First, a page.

MGMT – Congratulations
During the sessions for Oracular Spectacular, MGMT’s Andrew VanWyngarden and Ben Goldwasser tossed around Congratulations as the title of their second album as a joke: a sarcastic reference to the fame they didn’t think they would garner after their début. Hell, even their first single “Time To Pretend” laughed at the idea of the rock and roll lifestyle as just a ridiculous fantasy of theirs. A funny thing happened to these Connecticut boys though. Through the use of their singles in movies, television, and video games, as well as a fairly high rotation of their visually stunning music videos, MGMT found themselves with everything from spots opening for Beck, Radiohead, and Paul McCartney to a lawsuit with French president Nicolas Sarkozy. If Congratulations as a title no longer seems ironic, it still isn’t really sincere. The album deals with their fame and success, and it doesn’t exactly sound like it is all islands, cocaine, and elegant cars.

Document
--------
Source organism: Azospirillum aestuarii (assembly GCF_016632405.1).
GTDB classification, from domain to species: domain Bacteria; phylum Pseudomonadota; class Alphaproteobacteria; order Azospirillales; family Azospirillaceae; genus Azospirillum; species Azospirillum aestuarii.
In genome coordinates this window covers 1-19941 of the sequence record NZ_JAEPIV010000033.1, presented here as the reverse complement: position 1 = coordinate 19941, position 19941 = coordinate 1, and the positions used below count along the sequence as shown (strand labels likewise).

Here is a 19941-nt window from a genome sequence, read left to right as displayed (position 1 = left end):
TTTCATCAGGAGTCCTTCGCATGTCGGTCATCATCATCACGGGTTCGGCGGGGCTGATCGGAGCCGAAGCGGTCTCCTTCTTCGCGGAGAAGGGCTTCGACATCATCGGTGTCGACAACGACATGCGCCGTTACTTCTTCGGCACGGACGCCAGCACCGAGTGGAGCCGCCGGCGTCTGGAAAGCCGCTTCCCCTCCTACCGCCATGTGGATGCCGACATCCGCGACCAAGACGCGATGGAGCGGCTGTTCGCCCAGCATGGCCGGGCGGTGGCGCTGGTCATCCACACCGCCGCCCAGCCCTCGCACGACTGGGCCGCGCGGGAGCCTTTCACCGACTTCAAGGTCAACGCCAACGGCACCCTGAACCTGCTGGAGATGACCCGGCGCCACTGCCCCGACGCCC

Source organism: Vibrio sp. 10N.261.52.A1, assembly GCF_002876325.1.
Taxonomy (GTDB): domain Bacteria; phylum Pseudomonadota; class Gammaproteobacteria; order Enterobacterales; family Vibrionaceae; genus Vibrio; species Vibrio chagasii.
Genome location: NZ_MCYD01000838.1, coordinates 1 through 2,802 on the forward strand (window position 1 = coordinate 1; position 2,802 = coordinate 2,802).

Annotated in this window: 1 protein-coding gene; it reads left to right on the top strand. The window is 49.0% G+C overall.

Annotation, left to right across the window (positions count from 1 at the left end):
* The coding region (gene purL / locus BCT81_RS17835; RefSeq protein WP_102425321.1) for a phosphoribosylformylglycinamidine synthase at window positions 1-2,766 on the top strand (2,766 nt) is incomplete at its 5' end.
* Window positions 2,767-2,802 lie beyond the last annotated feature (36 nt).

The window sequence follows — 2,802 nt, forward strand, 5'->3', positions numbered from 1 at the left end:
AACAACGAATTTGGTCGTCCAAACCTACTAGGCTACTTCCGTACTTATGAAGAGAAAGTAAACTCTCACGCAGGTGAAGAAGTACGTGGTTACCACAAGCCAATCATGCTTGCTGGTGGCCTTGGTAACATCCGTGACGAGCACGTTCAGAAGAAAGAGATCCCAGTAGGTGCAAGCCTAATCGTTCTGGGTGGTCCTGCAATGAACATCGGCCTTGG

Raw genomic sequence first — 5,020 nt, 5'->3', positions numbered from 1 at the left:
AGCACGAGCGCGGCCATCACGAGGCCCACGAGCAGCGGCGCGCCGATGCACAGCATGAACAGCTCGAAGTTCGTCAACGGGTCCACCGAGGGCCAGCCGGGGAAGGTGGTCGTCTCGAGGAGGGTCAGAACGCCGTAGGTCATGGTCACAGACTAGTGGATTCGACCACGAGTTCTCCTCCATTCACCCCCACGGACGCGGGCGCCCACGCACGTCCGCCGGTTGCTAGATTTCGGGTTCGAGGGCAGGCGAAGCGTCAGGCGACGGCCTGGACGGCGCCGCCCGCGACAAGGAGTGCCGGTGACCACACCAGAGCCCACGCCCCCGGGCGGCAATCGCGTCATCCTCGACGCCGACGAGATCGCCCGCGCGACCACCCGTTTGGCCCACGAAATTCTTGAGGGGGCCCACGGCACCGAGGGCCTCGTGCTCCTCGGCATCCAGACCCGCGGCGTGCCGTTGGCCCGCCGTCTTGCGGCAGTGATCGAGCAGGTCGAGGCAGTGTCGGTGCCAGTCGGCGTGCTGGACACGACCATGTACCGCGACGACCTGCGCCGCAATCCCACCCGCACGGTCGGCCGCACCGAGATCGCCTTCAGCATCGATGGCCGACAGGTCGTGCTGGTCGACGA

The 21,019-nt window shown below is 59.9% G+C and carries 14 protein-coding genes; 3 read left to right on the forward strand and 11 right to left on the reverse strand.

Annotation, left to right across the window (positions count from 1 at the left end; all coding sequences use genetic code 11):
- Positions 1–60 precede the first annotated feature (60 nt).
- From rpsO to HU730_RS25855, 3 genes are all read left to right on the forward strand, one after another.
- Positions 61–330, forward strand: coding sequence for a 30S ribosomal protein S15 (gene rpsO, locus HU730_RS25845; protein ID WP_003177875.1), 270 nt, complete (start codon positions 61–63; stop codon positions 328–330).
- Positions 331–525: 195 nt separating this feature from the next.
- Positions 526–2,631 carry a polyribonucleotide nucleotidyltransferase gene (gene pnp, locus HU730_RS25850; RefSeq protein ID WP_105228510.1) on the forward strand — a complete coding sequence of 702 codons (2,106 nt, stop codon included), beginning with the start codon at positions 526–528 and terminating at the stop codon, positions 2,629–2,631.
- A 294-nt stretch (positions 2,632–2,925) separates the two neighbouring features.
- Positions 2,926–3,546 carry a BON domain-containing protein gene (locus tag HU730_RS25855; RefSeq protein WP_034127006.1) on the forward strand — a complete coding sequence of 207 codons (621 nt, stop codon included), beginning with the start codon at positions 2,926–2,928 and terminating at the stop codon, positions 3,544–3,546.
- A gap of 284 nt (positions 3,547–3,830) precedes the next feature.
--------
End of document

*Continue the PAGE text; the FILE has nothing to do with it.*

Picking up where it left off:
The title track’s biting commentary acts as the flip side of “Time To Pretend,” offering the pitfalls of fortune: “But I’ve got someone to make reports/that tell me how my money’s spent/to book my stays and draw my blinds/so I can’t see what’s really there.” In fact, the album seems like a reaction against the success they didn’t expect to have. The band stated that there will be no officially released singles and none of the songs even approach the immediacy of “Electric Feel” or “Kids.” Instead, MGMT has elaborated on the darker, weirder second half of Oracular Spectacular. This isn’t to say, however, that Congratulations perversely avoids melody and hooks. Instead, songs like “It’s Working” and “Flash Delirium” slowly open themselves up after repeated listens, the latter being a cathartic anthem that is among the best songs the band has ever penned. Ultimately, Congratulations is MGMT’s bid to be taken seriously as musicians and not just a fleeting indie phenomenon, something more than abundant nowadays. Sure, some of the songs here like the 12 minute epic “Siberian Breaks” will be a deal-breaker for listeners expecting something a bit more user-friendly, and “Lady Dada’s Nightmare” is a toss-away instrumental not nearly as interesting as it thinks it is. However, those willing to invest their time into Congratulations will be thoroughly rewarded.